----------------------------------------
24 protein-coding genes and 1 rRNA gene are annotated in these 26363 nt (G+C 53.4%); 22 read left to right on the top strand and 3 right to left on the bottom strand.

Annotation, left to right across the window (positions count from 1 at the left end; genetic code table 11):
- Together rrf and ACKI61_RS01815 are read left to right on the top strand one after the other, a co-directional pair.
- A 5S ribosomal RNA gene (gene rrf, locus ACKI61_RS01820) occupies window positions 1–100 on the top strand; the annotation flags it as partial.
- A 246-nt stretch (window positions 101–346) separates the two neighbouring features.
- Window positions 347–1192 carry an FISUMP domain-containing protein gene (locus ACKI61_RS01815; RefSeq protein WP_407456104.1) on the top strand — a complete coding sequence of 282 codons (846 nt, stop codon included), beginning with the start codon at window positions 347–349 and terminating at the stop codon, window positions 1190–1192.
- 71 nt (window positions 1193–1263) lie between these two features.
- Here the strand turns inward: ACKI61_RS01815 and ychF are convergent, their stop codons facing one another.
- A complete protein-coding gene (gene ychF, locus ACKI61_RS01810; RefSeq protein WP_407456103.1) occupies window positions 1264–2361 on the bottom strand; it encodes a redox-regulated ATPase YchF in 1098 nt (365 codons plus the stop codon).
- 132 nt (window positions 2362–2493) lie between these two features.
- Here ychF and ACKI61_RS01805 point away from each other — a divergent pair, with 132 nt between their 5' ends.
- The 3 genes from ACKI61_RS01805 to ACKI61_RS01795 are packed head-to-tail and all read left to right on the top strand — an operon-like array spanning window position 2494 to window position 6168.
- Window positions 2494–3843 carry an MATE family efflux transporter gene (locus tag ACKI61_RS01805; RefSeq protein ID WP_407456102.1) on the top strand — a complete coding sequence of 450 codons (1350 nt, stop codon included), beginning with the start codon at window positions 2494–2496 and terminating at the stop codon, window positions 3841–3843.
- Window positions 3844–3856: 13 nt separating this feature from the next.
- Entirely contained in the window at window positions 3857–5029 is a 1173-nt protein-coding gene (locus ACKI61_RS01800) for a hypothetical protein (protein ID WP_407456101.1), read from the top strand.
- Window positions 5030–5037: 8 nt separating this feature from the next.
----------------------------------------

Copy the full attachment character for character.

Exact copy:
24 protein-coding genes and 1 rRNA gene are annotated in these 26363 nt (G+C 53.4%); 22 read left to right on the top strand and 3 right to left on the bottom strand.

Annotation, left to right across the window (positions count from 1 at the left end; genetic code table 11):
- Together rrf and ACKI61_RS01815 are read left to right on the top strand one after the other, a co-directional pair.
- A 5S ribosomal RNA gene (gene rrf, locus ACKI61_RS01820) occupies window positions 1–100 on the top strand; the annotation flags it as partial.
- A 246-nt stretch (window positions 101–346) separates the two neighbouring features.
- Window positions 347–1192 carry an FISUMP domain-containing protein gene (locus ACKI61_RS01815; RefSeq protein WP_407456104.1) on the top strand — a complete coding sequence of 282 codons (846 nt, stop codon included), beginning with the start codon at window positions 347–349 and terminating at the stop codon, window positions 1190–1192.
- 71 nt (window positions 1193–1263) lie between these two features.
- Here the strand turns inward: ACKI61_RS01815 and ychF are convergent, their stop codons facing one another.
- A complete protein-coding gene (gene ychF, locus ACKI61_RS01810; RefSeq protein WP_407456103.1) occupies window positions 1264–2361 on the bottom strand; it encodes a redox-regulated ATPase YchF in 1098 nt (365 codons plus the stop codon).
- 132 nt (window positions 2362–2493) lie between these two features.
- Here ychF and ACKI61_RS01805 point away from each other — a divergent pair, with 132 nt between their 5' ends.
- The 3 genes from ACKI61_RS01805 to ACKI61_RS01795 are packed head-to-tail and all read left to right on the top strand — an operon-like array spanning window position 2494 to window position 6168.
- Window positions 2494–3843 carry an MATE family efflux transporter gene (locus tag ACKI61_RS01805; RefSeq protein ID WP_407456102.1) on the top strand — a complete coding sequence of 450 codons (1350 nt, stop codon included), beginning with the start codon at window positions 2494–2496 and terminating at the stop codon, window positions 3841–3843.
- Window positions 3844–3856: 13 nt separating this feature from the next.
- Entirely contained in the window at window positions 3857–5029 is a 1173-nt protein-coding gene (locus ACKI61_RS01800) for a hypothetical protein (protein ID WP_407456101.1), read from the top strand.
- Window positions 5030–5037: 8 nt separating this feature from the next.